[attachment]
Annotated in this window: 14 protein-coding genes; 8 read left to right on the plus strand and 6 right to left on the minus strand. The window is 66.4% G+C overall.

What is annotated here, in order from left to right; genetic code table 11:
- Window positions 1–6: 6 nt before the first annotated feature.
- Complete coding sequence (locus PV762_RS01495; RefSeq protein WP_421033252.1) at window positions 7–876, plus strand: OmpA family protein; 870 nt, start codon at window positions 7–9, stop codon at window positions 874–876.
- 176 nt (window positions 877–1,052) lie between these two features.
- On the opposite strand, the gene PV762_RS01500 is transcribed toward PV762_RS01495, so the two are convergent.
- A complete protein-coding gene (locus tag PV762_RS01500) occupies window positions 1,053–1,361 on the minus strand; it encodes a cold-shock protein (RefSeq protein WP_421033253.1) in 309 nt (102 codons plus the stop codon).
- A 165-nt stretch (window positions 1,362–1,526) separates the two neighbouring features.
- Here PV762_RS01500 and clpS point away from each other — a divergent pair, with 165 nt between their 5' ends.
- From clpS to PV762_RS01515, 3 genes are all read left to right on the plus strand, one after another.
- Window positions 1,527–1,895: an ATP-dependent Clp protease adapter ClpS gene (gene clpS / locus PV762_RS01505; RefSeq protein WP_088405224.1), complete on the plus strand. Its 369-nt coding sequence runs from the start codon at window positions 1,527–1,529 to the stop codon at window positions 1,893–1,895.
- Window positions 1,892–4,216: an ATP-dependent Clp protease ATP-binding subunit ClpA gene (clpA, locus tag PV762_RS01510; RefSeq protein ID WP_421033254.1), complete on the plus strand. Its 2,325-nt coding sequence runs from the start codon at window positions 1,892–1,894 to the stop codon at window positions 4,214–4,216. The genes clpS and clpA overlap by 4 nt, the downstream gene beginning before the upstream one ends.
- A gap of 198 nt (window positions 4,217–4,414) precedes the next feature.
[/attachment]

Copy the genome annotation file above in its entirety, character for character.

Annotated in this window: 14 protein-coding genes; 8 read left to right on the plus strand and 6 right to left on the minus strand. The window is 66.4% G+C overall.

What is annotated here, in order from left to right; genetic code table 11:
- Window positions 1–6: 6 nt before the first annotated feature.
- Complete coding sequence (locus PV762_RS01495; RefSeq protein WP_421033252.1) at window positions 7–876, plus strand: OmpA family protein; 870 nt, start codon at window positions 7–9, stop codon at window positions 874–876.
- 176 nt (window positions 877–1,052) lie between these two features.
- On the opposite strand, the gene PV762_RS01500 is transcribed toward PV762_RS01495, so the two are convergent.
- A complete protein-coding gene (locus tag PV762_RS01500) occupies window positions 1,053–1,361 on the minus strand; it encodes a cold-shock protein (RefSeq protein WP_421033253.1) in 309 nt (102 codons plus the stop codon).
- A 165-nt stretch (window positions 1,362–1,526) separates the two neighbouring features.
- Here PV762_RS01500 and clpS point away from each other — a divergent pair, with 165 nt between their 5' ends.
- From clpS to PV762_RS01515, 3 genes are all read left to right on the plus strand, one after another.
- Window positions 1,527–1,895: an ATP-dependent Clp protease adapter ClpS gene (gene clpS / locus PV762_RS01505; RefSeq protein WP_088405224.1), complete on the plus strand. Its 369-nt coding sequence runs from the start codon at window positions 1,527–1,529 to the stop codon at window positions 1,893–1,895.
- Window positions 1,892–4,216: an ATP-dependent Clp protease ATP-binding subunit ClpA gene (clpA, locus tag PV762_RS01510; RefSeq protein ID WP_421033254.1), complete on the plus strand. Its 2,325-nt coding sequence runs from the start codon at window positions 1,892–1,894 to the stop codon at window positions 4,214–4,216. The genes clpS and clpA overlap by 4 nt, the downstream gene beginning before the upstream one ends.
- A gap of 198 nt (window positions 4,217–4,414) precedes the next feature.